Esta especie de voto, que desgraciadamente no llegó á cumplirse, está significado de la siguiente manera. Representa en primer término los males de la insurrección y guerra, un grupo en que se ve á un soldado flamenco, herido y echado en tierra, asistido por un paisano y varias mujeres, una de ellas con un niño en brazos y otros dos detras, abrazados. Hay gente que los mira y discurre al pareceer sobre las desgracias que al país afligen. Más lejos, en segundo término, levántase sobre un tarimon un dosel, al que sirven de remate y corona dos ángeles sosteniendo un escudo...

Exhibitions +

The Art of Power. The Royal Armoury and court portraiture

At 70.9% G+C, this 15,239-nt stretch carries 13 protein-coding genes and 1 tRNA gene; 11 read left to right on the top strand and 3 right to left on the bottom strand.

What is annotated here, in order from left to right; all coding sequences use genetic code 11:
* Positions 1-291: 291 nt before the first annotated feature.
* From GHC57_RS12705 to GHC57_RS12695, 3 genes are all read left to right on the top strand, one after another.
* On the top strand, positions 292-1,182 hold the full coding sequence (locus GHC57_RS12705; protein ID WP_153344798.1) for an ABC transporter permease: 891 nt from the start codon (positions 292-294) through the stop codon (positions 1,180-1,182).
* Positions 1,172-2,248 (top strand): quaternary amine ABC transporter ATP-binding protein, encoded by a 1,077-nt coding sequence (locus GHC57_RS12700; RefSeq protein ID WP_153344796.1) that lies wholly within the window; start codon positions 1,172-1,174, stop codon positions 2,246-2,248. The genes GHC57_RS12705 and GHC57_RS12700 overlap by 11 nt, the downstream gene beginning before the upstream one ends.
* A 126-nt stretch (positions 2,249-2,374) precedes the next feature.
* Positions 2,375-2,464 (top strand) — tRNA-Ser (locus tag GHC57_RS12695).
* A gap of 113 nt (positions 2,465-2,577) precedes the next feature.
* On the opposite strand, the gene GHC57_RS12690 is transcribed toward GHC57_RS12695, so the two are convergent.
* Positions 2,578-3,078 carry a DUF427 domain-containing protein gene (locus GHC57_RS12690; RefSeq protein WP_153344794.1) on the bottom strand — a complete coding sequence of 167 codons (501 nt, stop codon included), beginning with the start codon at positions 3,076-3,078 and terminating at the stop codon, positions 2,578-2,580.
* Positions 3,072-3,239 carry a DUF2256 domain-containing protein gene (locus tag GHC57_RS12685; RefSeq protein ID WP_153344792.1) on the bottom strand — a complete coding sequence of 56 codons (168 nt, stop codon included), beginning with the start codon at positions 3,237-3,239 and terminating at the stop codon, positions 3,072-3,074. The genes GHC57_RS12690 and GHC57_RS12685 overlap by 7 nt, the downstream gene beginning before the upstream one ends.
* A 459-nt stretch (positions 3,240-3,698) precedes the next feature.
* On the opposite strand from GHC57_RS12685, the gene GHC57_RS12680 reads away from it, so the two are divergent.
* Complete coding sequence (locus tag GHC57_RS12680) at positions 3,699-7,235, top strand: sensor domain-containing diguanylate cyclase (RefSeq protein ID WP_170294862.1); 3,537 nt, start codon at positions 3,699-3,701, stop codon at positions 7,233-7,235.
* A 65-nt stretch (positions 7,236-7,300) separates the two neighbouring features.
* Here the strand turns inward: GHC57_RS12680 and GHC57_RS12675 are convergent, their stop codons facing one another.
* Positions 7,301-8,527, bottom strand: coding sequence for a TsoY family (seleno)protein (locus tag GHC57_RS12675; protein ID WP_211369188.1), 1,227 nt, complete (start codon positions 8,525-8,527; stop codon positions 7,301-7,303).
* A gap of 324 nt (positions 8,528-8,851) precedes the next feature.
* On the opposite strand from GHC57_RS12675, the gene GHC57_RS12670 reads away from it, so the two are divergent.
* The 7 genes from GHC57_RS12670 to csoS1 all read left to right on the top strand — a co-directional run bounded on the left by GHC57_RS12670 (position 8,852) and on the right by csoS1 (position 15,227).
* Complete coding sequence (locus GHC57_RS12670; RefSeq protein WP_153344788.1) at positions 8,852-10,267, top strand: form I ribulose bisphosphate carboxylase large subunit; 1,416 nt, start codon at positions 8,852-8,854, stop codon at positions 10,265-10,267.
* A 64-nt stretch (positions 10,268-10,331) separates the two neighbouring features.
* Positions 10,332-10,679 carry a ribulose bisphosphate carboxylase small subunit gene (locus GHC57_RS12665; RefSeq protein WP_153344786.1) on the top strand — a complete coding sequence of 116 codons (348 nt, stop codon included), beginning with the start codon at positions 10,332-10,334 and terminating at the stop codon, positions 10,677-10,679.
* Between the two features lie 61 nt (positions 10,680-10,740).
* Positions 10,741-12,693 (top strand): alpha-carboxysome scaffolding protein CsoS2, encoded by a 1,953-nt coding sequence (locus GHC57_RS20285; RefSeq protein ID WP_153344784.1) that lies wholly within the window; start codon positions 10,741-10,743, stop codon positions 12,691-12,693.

Madrid
09.03.2010 - 23.05.2010

Juan Bautista Maíno (1581-1649)
Madrid
20.10.2009 - 17.01.2010

El palacio del Rey Planeta. Felipe IV y el Buen Retiro
Madrid
06.07.2005 - 30.10.2005

De El Greco a Velázquez. La cultura española durante la Unión Ibérica, 1580-1640
Río de Janeiro
12.07.2000 - 24.09.2000

Location +

Room 009A (On Display)

Expuesto
Update date: 15-09-2017 | Registry created on 28-04-2015